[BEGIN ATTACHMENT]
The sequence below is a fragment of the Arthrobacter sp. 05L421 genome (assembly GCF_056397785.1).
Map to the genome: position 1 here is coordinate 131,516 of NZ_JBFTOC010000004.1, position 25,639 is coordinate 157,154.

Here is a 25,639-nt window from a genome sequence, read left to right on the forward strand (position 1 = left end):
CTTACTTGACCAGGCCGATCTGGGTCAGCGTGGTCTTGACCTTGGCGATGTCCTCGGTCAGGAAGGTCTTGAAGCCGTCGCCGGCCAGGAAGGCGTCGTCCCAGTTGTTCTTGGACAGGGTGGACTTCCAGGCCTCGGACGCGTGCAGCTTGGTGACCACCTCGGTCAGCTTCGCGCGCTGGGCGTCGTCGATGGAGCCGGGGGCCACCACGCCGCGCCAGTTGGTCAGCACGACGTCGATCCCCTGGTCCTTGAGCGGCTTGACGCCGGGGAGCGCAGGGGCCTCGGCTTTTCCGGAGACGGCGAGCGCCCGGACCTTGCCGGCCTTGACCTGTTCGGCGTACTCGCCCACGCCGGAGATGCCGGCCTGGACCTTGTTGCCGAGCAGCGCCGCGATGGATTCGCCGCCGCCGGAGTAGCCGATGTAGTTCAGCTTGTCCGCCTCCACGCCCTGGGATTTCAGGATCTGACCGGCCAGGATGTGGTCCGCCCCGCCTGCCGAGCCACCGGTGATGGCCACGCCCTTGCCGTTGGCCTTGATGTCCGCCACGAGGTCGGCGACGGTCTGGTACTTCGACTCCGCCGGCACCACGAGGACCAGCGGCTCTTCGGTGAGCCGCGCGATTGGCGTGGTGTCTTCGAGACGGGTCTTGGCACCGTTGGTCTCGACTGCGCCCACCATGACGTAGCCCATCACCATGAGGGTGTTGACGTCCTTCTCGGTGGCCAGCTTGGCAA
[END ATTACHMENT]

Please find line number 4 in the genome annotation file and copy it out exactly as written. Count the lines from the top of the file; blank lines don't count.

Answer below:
CTTACTTGACCAGGCCGATCTGGGTCAGCGTGGTCTTGACCTTGGCGATGTCCTCGGTCAGGAAGGTCTTGAAGCCGTCGCCGGCCAGGAAGGCGTCGTCCCAGTTGTTCTTGGACAGGGTGGACTTCCAGGCCTCGGACGCGTGCAGCTTGGTGACCACCTCGGTCAGCTTCGCGCGCTGGGCGTCGTCGATGGAGCCGGGGGCCACCACGCCGCGCCAGTTGGTCAGCACGACGTCGATCCCCTGGTCCTTGAGCGGCTTGACGCCGGGGAGCGCAGGGGCCTCGGCTTTTCCGGAGACGGCGAGCGCCCGGACCTTGCCGGCCTTGACCTGTTCGGCGTACTCGCCCACGCCGGAGATGCCGGCCTGGACCTTGTTGCCGAGCAGCGCCGCGATGGATTCGCCGCCGCCGGAGTAGCCGATGTAGTTCAGCTTGTCCGCCTCCACGCCCTGGGATTTCAGGATCTGACCGGCCAGGATGTGGTCCGCCCCGCCTGCCGAGCCACCGGTGATGGCCACGCCCTTGCCGTTGGCCTTGATGTCCGCCACGAGGTCGGCGACGGTCTGGTACTTCGACTCCGCCGGCACCACGAGGACCAGCGGCTCTTCGGTGAGCCGCGCGATTGGCGTGGTGTCTTCGAGACGGGTCTTGGCACCGTTGGTCTCGACTGCGCCCACCATGACGTAGCCCATCACCATGAGGGTGTTGACGTCCTTCTCGGTGGCCAGCTTGGCAA